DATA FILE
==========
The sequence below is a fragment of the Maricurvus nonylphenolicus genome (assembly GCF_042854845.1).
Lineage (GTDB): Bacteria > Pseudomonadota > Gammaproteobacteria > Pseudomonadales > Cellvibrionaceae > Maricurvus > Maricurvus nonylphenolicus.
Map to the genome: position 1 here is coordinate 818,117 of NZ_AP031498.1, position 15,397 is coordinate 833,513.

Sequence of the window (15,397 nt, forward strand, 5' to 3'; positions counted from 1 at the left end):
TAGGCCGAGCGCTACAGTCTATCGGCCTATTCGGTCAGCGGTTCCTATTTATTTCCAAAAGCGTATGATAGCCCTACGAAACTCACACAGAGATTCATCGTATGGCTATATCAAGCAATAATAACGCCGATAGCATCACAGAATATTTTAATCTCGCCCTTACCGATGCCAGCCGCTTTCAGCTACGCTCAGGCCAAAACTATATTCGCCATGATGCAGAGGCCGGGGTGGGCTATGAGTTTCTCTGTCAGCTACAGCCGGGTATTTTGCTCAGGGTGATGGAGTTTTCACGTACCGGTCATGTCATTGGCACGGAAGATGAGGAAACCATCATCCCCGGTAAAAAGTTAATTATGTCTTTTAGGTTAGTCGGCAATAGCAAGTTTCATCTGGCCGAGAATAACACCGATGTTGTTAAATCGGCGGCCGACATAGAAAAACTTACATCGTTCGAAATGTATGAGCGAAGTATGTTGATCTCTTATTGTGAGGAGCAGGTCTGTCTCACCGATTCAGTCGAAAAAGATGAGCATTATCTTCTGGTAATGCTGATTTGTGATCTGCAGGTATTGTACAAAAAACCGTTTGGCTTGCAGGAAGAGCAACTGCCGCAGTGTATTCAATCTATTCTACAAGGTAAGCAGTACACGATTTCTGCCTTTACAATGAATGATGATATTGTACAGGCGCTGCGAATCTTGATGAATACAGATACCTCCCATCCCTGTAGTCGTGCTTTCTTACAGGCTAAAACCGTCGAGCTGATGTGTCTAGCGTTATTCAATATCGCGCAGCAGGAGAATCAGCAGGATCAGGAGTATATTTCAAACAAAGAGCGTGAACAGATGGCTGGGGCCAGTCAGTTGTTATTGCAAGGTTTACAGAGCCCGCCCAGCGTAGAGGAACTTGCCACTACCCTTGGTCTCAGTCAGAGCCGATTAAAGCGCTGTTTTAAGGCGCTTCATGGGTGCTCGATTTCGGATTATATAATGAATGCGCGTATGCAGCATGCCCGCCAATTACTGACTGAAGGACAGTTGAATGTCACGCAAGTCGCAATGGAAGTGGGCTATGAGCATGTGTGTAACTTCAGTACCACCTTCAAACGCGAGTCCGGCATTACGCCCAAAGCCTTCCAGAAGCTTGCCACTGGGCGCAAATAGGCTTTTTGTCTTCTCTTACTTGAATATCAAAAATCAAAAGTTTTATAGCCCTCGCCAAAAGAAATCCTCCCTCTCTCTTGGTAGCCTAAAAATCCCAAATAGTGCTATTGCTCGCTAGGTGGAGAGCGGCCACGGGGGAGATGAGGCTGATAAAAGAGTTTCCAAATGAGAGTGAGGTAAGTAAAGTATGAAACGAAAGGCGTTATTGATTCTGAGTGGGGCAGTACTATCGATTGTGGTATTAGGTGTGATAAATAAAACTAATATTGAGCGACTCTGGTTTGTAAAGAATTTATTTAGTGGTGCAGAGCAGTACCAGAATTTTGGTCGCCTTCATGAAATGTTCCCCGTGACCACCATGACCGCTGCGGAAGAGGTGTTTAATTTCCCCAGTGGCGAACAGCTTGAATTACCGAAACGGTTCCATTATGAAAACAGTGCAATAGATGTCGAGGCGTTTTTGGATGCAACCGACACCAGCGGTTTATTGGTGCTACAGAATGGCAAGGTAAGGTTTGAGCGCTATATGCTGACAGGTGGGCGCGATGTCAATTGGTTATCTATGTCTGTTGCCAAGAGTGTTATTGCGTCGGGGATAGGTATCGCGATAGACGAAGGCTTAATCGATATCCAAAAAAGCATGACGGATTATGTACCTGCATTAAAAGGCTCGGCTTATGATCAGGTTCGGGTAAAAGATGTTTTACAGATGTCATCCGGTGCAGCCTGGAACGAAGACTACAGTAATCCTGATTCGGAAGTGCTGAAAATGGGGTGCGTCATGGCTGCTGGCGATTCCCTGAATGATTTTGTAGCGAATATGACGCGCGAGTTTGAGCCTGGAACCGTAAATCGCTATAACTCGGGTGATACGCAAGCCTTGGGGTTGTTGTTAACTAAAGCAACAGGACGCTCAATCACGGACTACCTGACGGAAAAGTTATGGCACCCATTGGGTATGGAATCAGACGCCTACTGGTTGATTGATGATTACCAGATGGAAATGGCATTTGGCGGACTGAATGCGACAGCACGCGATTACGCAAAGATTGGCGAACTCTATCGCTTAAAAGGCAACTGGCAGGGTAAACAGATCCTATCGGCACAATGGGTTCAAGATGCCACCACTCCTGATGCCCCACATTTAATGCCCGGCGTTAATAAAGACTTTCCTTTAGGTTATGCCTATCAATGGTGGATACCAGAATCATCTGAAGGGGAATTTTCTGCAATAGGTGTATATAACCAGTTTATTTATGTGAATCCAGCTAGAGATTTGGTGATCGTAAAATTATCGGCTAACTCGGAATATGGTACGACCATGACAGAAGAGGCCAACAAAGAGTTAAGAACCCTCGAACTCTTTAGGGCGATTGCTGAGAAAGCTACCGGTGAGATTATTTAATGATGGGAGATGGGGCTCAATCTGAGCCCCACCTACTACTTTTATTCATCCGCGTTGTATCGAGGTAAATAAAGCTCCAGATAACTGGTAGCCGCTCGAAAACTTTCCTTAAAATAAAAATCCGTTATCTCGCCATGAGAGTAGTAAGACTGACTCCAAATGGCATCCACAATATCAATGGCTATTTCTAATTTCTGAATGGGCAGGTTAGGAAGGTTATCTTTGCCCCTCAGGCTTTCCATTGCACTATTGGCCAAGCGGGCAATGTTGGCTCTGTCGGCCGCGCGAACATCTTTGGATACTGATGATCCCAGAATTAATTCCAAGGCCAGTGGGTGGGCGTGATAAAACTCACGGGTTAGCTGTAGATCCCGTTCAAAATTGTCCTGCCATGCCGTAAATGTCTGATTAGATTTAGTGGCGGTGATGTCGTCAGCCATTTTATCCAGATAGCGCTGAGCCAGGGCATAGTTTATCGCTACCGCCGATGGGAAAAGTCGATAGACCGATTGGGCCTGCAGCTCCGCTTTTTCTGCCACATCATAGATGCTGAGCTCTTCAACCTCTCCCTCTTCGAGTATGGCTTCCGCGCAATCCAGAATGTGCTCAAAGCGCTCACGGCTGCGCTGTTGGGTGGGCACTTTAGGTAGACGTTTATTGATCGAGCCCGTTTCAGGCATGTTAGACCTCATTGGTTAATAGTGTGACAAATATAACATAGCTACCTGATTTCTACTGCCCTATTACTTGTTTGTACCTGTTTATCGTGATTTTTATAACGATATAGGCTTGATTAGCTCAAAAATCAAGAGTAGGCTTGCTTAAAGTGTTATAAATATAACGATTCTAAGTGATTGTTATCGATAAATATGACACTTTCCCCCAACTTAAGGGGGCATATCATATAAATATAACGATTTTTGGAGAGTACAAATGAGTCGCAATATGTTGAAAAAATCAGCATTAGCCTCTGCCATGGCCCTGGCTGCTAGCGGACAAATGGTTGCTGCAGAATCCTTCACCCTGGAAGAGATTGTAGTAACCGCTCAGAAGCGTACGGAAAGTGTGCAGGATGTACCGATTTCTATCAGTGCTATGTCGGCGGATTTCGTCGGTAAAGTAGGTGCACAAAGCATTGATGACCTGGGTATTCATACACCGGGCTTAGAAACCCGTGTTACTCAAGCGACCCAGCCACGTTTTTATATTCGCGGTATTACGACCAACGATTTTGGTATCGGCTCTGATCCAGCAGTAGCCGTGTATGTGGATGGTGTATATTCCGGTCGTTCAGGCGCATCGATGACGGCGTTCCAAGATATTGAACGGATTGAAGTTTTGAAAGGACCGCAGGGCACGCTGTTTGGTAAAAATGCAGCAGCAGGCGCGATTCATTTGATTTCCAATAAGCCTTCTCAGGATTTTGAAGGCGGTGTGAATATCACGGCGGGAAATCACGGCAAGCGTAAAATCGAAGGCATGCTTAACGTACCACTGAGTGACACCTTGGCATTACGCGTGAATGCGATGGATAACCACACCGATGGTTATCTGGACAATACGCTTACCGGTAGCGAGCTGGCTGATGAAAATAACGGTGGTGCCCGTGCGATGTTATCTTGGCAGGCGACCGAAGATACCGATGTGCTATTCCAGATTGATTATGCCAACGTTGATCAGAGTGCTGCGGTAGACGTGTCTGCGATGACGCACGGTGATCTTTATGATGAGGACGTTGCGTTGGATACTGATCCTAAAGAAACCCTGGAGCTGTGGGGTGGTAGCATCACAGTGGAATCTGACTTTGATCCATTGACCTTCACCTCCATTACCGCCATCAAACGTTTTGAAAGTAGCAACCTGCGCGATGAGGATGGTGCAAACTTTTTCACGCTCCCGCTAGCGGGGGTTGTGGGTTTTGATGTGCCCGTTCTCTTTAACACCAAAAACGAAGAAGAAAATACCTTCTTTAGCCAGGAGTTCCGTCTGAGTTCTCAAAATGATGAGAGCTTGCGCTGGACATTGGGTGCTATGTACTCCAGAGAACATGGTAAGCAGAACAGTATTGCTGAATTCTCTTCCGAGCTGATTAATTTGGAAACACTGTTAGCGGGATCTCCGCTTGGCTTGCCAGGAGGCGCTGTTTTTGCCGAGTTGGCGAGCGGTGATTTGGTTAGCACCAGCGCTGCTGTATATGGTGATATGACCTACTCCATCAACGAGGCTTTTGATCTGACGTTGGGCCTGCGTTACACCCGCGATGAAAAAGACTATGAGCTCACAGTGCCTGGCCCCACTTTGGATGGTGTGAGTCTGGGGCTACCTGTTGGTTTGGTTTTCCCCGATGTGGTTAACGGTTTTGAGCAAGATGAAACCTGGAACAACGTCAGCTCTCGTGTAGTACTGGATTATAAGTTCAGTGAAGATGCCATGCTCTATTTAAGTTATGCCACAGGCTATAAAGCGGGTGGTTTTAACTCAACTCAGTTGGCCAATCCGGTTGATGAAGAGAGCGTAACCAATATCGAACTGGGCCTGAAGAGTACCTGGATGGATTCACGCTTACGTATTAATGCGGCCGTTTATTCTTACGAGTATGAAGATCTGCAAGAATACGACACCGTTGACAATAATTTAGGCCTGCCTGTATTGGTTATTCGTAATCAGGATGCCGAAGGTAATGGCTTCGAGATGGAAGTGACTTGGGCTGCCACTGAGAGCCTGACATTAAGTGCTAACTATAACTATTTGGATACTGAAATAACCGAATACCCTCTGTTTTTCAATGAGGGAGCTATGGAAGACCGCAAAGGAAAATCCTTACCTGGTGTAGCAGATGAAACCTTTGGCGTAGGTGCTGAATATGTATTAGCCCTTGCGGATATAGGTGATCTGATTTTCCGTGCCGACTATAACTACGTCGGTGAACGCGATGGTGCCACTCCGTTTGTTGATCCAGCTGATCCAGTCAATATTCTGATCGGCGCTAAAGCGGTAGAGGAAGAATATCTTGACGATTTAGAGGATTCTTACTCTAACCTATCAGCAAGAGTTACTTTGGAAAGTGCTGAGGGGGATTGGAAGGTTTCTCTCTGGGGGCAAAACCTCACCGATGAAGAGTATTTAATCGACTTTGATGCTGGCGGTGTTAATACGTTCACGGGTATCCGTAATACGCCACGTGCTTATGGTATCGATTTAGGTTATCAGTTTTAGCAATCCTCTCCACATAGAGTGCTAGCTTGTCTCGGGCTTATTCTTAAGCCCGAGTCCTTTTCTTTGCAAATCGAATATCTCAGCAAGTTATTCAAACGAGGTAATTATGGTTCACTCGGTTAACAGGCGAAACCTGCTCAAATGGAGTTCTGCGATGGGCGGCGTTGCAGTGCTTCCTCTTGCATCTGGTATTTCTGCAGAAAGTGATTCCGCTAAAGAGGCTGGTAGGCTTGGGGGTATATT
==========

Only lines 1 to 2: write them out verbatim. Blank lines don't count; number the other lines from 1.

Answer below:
The sequence below is a fragment of the Maricurvus nonylphenolicus genome (assembly GCF_042854845.1).
Lineage (GTDB): Bacteria > Pseudomonadota > Gammaproteobacteria > Pseudomonadales > Cellvibrionaceae > Maricurvus > Maricurvus nonylphenolicus.